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Muscle compartments of the forearm

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The muscles in the forearm control the fine and intricate movements of the fingers as well as the gross and forceful movements of the hand and wrist. These muscles are divided into two compartments, based on both anatomical and functional differences. The posterior group is involved primarily in extension of the wrist and fingers and supination of the hand. Conversely, when contracted the muscles of the anterior compartment cause finger and wrist flexion and supinate the hand. 

The boundary between these two compartments is composed of two bones, the radius laterally and ulna medially. Bridging the gap between these two bones is a tough connective sheet called the interosseous membrane. Close to the elbow joint, the biceps brachii tendon divides the two compartments however the lateral boundary is less distinct distally with some of the muscles of the posterior compartment occupying lateral, and sometimes, anterior space. 

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Image 1

In the anterior compartment, the muscles are divided into three groups. The superficial group contains four muscles all originating from a common tendon on the medial epicondyle of the humerus (image 1). They are pronator teres, flexor carpi radialis, palmaris longus, and flexor carpi ulnaris. The intermediate group contains only one muscle, flexor digitorum profundus (image 2).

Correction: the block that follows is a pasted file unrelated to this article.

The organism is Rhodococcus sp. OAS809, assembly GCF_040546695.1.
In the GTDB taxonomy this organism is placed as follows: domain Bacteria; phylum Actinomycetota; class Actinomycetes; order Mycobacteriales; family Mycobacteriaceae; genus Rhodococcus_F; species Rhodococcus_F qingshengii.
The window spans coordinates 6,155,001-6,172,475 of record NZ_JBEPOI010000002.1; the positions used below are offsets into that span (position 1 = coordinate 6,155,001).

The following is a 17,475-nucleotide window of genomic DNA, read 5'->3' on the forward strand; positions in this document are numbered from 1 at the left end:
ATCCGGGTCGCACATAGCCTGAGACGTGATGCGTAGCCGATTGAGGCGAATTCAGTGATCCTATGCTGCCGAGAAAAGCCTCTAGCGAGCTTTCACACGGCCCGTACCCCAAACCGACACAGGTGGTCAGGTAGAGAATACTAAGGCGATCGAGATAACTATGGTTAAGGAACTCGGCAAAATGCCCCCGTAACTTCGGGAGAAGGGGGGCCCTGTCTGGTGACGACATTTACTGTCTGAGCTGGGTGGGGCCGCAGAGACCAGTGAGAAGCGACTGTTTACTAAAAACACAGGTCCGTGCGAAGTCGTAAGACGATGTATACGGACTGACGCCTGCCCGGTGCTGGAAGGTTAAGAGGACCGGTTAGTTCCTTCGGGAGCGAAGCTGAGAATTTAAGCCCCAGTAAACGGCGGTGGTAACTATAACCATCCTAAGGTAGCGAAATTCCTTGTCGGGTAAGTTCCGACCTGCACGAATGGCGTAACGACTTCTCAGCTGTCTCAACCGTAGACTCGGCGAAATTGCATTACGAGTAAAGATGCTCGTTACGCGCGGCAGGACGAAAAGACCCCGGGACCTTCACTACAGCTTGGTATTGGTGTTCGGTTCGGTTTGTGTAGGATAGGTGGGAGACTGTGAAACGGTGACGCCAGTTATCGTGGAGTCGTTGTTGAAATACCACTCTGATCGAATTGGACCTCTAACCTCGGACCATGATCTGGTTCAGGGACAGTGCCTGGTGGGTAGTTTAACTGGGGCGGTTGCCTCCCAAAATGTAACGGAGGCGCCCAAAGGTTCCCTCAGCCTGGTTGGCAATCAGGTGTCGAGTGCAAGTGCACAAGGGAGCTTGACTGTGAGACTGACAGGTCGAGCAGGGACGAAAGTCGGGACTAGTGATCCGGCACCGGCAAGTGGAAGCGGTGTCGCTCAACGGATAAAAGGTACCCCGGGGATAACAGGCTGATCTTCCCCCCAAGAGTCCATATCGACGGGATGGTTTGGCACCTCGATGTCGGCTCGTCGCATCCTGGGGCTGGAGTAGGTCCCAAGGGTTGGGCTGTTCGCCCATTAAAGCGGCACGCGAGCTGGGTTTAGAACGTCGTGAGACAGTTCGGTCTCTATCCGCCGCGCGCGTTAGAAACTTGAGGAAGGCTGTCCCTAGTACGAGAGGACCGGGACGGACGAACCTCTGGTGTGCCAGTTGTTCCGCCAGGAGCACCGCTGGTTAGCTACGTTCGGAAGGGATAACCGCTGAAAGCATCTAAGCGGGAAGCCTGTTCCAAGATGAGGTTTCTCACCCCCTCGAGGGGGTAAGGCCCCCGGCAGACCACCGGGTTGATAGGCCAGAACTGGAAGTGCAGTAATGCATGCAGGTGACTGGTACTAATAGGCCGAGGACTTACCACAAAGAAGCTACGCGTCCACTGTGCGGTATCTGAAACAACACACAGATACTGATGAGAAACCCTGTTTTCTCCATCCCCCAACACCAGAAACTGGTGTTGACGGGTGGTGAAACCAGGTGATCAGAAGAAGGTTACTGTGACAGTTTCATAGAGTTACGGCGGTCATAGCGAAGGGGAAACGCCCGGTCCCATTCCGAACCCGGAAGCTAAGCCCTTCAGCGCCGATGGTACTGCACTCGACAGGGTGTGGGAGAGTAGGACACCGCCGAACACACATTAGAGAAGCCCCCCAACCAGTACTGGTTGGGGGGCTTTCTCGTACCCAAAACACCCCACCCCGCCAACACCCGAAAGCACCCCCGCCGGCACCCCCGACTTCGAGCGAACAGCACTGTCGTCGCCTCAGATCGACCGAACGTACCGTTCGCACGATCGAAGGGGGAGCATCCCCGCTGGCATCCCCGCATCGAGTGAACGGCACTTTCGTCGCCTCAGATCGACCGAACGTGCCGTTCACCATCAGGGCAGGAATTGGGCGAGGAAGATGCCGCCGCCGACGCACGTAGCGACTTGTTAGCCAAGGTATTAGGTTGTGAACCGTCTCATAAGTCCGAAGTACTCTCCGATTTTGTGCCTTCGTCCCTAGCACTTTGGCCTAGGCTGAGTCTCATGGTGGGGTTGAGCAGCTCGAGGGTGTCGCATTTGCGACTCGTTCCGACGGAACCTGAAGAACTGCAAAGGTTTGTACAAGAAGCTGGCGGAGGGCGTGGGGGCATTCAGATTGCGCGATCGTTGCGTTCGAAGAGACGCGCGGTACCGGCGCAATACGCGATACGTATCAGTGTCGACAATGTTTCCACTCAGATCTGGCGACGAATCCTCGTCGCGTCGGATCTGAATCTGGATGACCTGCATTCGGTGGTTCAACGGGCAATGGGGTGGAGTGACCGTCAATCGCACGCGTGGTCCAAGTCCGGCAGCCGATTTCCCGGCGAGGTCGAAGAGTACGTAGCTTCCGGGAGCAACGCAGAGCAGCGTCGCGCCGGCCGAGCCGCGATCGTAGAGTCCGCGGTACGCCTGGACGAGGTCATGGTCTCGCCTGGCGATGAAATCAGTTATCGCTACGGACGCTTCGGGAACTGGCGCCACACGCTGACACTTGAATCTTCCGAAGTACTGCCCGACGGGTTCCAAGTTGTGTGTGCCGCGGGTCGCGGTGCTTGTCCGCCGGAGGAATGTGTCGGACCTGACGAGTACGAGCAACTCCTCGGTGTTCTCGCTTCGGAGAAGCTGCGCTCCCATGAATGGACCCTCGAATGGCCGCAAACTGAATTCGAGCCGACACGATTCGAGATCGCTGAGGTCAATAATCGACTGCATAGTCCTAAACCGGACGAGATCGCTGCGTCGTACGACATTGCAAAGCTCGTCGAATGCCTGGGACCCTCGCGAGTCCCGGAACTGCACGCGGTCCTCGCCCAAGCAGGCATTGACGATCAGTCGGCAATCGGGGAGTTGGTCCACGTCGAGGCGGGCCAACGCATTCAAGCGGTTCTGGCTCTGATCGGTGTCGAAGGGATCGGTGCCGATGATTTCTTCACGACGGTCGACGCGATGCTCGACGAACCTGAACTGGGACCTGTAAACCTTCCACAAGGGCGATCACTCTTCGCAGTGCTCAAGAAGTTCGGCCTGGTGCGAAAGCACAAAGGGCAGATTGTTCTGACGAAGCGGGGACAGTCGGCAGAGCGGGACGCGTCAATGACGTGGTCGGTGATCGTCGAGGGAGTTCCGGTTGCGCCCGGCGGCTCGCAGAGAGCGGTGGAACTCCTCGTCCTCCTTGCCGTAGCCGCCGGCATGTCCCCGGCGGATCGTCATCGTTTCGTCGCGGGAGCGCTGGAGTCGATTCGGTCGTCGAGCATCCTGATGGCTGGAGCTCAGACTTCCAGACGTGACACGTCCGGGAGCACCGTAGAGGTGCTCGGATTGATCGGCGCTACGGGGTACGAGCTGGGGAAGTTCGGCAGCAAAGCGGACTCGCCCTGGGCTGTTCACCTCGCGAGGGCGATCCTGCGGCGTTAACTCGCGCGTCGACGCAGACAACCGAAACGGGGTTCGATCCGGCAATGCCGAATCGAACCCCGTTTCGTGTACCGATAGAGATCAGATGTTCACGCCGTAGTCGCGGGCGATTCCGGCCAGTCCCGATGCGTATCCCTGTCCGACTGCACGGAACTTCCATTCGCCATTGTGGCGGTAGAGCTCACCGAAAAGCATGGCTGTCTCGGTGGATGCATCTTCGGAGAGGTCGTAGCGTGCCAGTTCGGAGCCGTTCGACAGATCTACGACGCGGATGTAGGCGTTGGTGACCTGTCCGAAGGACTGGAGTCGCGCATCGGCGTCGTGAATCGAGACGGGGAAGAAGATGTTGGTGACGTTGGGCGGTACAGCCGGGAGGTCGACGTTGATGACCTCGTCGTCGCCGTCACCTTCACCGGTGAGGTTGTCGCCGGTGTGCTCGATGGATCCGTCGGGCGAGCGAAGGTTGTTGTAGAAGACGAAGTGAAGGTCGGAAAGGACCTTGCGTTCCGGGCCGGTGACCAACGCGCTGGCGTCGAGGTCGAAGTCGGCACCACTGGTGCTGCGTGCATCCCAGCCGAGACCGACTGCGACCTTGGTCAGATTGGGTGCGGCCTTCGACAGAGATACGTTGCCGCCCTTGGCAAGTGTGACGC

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It is between the two heads of this muscle that the median nerve and ulnar artery travel. Finally the deep group has three muscular components, flexor digitorum profundus, flexor pollicis longus, and pronator quadratus (image 3). 

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Image 3

Along with all of these muscles, the median and ulnar nerves, and ulnar artery are also enclosed in the tough antebrachial fascia that surrounds this compartment. 

Many of these muscles have tendons that enter the hand between the transverse carpal ligament and the carpal bones, in a space known as the carpal tunnel. Repetitive use of these muscles, such as typing on a computer (think flexion of the wrist and fingers) can cause these tendons to become inflamed and compress the local nerves leading to pain, tingling or numbness in the palm of the hand, in a condition also known as carpal tunnel syndrome.

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